{{ subpage.title }}

Russia's Actions Towards Ukraine Are Strengthening NATO | World In :60 | GZERO Media

Russia's actions towards Ukraine are strengthening NATO

Ian Bremmer shares his insights on global politics this week on Russian escalation of Ukraine strengthening NATO, omicron and the end of COVID-19, and on the most recent military coup in West Africa — Burkina Faso:

How will Russian escalation of Ukraine strengthen NATO?

Well, NATO over the last 10, 20 years even was increasingly beset by problems. You had the US unilateralism focused more on Asia. You had the old mission of defending against the Russians less relevant. The French wanting strategic autonomy. Macron leaning into that. Now, of course, Merkel's gone, too. But the proximate reality in danger of the Russians invading Ukraine, actually, as much as the Europeans are more dependent on the Russians for their economy and their gas, they're also more concerned about Russia in terms of national security. That has driven a lot of coordination, including announcements of a lot more troops and material from being sent by NATO states to Ukraine and also to defend NATO borders, like in the Baltic states as well as Bulgaria and Romania. I would argue that what Putin's been doing so far has had no impact greater than bolstering NATO, and it's one of the reasons why I'm skeptical that a full-on invasion is something that Putin has in the cards because that would frankly do more than anything else out there to make NATO, focused on Russia, a serious and going concern.

Read Now Show less
Armenia Comes Close To Military Coup | Political Turmoil in Georgia | Europe In :60 | GZERO Media

Armenia comes close to military coup; political turmoil in Georgia

Carl Bildt, former Prime Minister and Foreign Minister of Sweden, shares his perspective from Stockholm on Europe In 60 Seconds:

Is there a military coup ongoing in Armenia?

Well, it isn't a military coup as of yet, but it's not far from it either. This is the turmoil that is resulting from the war with Azerbaijan, which Armenia took a large death loss. What happened was that the head of the armed forces asked for the prime minister to resign. That was not quite a coup, but not very far from it. Now, the prime minister sacked the head of the armed forces, there's considerable uncertainty. Watch the space.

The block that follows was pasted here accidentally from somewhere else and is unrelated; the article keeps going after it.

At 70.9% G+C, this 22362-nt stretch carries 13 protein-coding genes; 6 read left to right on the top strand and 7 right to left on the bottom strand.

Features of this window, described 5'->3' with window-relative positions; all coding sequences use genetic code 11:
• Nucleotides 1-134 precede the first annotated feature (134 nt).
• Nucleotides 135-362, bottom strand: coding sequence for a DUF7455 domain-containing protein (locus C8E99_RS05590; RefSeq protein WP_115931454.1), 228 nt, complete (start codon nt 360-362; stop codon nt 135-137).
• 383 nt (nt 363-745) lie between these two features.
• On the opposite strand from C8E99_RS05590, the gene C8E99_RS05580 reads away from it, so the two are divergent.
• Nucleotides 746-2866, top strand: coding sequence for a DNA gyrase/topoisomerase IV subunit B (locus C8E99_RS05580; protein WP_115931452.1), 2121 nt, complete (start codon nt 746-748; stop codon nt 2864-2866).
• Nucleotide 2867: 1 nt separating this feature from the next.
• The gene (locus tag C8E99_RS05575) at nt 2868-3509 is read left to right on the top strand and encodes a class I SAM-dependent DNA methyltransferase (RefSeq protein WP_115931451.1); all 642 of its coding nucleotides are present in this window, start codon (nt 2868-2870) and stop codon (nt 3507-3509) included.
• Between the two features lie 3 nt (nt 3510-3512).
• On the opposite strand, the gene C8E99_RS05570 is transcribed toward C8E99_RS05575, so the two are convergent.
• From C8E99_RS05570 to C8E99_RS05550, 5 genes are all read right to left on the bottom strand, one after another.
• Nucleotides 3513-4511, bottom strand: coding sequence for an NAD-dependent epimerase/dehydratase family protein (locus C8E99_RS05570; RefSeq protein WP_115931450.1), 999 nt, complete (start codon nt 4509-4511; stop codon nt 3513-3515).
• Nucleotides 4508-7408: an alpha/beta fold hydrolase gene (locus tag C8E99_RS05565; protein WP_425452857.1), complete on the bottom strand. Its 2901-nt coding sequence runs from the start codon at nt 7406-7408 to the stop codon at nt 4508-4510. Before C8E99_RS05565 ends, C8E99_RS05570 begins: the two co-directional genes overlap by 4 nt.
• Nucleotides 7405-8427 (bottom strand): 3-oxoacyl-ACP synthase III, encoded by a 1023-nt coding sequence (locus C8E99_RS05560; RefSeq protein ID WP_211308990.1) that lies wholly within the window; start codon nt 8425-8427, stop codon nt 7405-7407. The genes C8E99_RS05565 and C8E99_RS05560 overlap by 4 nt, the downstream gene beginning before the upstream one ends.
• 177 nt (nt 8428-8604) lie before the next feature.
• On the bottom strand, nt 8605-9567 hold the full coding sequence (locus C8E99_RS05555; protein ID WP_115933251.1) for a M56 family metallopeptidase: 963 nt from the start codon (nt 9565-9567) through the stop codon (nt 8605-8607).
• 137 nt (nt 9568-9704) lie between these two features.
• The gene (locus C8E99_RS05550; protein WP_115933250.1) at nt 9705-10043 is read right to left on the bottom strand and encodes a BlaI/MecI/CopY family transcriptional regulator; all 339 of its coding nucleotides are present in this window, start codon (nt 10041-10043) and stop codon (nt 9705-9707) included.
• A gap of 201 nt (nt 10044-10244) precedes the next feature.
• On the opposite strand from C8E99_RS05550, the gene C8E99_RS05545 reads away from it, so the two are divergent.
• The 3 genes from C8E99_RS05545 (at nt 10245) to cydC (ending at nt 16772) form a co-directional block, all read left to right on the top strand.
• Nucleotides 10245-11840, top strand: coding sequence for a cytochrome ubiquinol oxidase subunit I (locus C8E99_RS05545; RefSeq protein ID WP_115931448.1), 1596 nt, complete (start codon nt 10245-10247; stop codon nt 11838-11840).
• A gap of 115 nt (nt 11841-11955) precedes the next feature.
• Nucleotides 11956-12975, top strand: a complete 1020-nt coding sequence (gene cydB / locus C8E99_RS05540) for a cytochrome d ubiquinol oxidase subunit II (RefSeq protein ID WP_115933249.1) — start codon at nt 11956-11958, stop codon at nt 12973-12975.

Read Now Show less
Ian Bremmer: Myanmar’s Military Coup Is Nothing Like The US Insurrection | Quick Take | GZERO Media

Quick Take: Myanmar’s military coup is nothing like the US insurrection

Ian Bremmer's Quick Take:

Hi, everybody. Ian Bremmer here. I've got your Quick Take kicking off the week. Plenty of things we could talk about, but I thought we would actually discuss Myanmar, because it's not generally something in the news. And yet just this weekend, we had a successful military coup and immediately of course you see Americans say, "Hey, that's just like what happened in the United States, could have been us." And the answer is no, no. What happened in the US was an insurrection that failed, but it was not a coup and the reason it was not a coup is because the military played absolutely no role. In fact, all of the former secretaries of defense said that Democrat and Republican, that it was a free and fair election, and that Biden was going to be president. That needed to be respected. The joint chiefs wrote their letter together saying that it was critical to stand for the constitution.

Read Now Show less

Subscribe to GZERO Media's newsletter, Signal

Latest